Tuesday, 19 January 2016

A Day in the Life of a Hybrid (Trad and Indie) Author

One of the absolute joys of being a writer is that every day is different, largely because writers can (and need to) play a much bigger part in the publishing process than they used to. Most authors now have a ‘platform’ and with the rise of social media, they can invite readers to go with them, behind the scenes. Readers can now discover how books are written, what their favourite crime writer reads (or eats for breakfast) and even see snaps of the cuddly pets who clamber across the author’s keyboard! The result is that a reader gets to know the author behind the books and the writer has a far more exciting job.

December 2015

7.30am: Set up my To-Do list for the day. With a foot in both traditional and independent publishing, my days are packed with diverse tasks. Right now, I am in the final stages of editing my latest novel, No Longer Safe, which is due out in February 2016. I have a week by week plan over six months, which started with completing the final draft and goes right through to the book launch. Not only do I write the novels, but I’m a formatter, proof-reader, layout-checker, publicist, project manager, marketing manager and much more. I oversee the cover design (exciting!), set up blog tours, organise giveaways and competitions (pestering lovely authors for free books), set up blog posts, newsletters and post to Twitter, Facebook, G+, Goodreads and Pinterest... then I come up for air.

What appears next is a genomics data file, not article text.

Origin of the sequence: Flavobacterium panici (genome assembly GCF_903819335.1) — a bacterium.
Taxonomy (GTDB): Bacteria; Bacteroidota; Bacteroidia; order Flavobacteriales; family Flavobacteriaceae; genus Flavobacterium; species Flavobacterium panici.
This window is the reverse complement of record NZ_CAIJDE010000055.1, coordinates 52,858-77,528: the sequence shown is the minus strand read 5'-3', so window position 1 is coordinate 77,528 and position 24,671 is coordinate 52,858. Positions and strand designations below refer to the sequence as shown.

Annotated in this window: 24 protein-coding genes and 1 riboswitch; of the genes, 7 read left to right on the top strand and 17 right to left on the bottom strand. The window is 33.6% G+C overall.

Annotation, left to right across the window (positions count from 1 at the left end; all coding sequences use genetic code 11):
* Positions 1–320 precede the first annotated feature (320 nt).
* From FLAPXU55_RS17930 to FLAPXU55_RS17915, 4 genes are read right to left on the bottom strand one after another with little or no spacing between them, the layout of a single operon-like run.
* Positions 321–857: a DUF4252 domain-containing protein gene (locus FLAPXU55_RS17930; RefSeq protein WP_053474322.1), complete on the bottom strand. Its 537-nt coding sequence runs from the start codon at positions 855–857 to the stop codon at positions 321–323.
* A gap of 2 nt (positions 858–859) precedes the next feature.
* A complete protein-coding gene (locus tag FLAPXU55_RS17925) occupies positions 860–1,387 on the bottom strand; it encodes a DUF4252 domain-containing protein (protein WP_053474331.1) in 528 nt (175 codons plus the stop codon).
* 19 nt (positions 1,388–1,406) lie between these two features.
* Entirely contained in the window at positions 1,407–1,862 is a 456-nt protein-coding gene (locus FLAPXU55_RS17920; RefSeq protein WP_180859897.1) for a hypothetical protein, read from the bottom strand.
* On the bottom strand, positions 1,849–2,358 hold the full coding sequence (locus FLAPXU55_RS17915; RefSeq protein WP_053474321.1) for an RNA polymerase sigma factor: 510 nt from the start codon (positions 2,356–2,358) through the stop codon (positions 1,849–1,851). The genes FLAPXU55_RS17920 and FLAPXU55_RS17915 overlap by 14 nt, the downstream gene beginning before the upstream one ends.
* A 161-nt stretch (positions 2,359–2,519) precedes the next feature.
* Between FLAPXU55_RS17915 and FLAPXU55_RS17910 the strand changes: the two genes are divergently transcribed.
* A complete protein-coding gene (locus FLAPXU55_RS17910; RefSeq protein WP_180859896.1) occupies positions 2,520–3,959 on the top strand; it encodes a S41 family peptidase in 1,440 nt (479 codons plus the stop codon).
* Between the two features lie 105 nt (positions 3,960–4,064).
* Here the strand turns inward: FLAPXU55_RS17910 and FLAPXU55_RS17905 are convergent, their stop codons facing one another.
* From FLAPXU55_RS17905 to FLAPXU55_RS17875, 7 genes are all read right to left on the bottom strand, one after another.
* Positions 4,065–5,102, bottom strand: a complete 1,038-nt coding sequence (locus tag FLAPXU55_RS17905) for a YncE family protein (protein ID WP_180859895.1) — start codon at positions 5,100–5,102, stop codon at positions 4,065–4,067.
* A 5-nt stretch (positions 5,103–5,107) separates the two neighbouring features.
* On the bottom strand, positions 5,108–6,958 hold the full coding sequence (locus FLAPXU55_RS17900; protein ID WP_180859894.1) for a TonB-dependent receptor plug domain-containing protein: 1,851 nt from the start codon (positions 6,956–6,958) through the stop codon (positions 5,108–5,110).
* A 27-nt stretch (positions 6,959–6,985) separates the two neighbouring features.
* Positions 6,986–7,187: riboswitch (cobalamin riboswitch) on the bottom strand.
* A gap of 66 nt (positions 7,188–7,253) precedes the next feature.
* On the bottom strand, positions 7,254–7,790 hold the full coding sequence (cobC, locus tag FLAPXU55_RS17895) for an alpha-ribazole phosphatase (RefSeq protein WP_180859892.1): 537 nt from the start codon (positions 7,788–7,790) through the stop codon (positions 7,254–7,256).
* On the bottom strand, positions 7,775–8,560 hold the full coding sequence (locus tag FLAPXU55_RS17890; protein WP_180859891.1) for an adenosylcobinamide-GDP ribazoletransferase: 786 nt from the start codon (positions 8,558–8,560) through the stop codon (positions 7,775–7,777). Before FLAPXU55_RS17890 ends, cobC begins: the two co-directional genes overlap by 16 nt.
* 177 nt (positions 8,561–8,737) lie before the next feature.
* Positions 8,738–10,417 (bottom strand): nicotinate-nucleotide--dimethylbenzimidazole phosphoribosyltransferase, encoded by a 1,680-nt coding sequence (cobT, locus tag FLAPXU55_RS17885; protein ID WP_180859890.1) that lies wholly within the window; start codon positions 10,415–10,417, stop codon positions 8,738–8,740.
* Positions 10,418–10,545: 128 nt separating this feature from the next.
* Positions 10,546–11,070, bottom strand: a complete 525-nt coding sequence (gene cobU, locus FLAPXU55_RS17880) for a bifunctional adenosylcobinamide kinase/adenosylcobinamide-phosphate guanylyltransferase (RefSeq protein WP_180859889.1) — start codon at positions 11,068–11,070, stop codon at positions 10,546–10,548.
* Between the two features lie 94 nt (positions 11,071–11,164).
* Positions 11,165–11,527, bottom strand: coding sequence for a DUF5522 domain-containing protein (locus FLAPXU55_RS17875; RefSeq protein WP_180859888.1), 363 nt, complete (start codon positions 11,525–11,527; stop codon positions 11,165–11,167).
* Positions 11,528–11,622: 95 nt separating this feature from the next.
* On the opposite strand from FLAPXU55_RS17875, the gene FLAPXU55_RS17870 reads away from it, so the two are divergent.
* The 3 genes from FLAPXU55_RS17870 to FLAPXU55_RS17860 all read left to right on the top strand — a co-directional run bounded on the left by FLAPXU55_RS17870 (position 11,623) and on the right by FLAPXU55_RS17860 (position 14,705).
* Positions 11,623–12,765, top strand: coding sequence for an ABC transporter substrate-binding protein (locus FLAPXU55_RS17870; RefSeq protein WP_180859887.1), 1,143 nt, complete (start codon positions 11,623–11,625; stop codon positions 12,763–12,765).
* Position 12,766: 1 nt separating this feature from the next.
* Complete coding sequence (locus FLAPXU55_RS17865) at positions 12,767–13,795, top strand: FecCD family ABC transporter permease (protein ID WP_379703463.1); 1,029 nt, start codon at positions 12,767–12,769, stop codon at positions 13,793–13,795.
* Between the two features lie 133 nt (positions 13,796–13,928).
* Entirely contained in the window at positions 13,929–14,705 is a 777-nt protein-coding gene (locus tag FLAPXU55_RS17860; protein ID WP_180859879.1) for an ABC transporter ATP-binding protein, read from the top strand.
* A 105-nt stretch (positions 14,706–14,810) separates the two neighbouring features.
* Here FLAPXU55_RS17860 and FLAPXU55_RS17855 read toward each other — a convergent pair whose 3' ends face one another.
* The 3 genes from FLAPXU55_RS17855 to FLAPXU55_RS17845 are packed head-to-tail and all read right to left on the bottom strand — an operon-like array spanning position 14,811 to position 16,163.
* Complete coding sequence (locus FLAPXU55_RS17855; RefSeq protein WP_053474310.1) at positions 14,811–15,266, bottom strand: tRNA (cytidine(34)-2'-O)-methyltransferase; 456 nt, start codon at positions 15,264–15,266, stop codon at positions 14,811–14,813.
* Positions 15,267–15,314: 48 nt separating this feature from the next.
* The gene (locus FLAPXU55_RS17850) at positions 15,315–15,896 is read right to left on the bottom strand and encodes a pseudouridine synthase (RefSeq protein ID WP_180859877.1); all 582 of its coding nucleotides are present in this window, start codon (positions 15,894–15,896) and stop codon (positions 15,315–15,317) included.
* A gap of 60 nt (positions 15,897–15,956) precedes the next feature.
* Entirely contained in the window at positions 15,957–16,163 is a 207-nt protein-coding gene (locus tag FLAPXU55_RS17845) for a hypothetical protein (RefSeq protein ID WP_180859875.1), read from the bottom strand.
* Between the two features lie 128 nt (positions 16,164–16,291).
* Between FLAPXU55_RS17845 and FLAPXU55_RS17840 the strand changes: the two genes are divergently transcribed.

My desk on a tidy day...
So – it’s Monday morning and I’m at a particularly thrilling stage in the process – waiting for the first proof copies of No Longer Safe to arrive in the post. The novel has been copy edited by now and I’ve also made all the necessary changes from my beta-readers. They scour my early drafts and answer a series of questions, such as ‘Does the story drag anywhere?’ and ‘Did you find out certain facts/reveals too soon/too late?’ etc. I also want to know if they worked out ‘who dun it’ - and if so, where? Consequently, in the last week or so, I’ve been knuckling down to fix everything in the story. I’ve tightened up the plot, tidied up the narrative and swapped the order of events to make it more dramatic. I’ve checked for continuity – the weather is a particular issue in this new one, with shoulder-high snow drifts which thaw, then freeze over into treacherous ice. I love the chance to use lots of imagery and to give the conditions a part in the plot, although one astute beta-reader reminded me I needed to pay more attention to down to earth issues like grit, anti-freeze, ice-scrapers and so on.

8am: Open up my email and social media accounts to see if anything new has popped up. One of my favourite perks is getting questions and comments from readers – some of whom leave messages overnight, as they have read my book on another continent, while the rest of us have been fast asleep! Feedback like this tweet (which came in as I was setting up this post) can really make my day!



9am: Start writing this feature for the Crime Readers' Association. I flesh out a few notes I made for it over the weekend.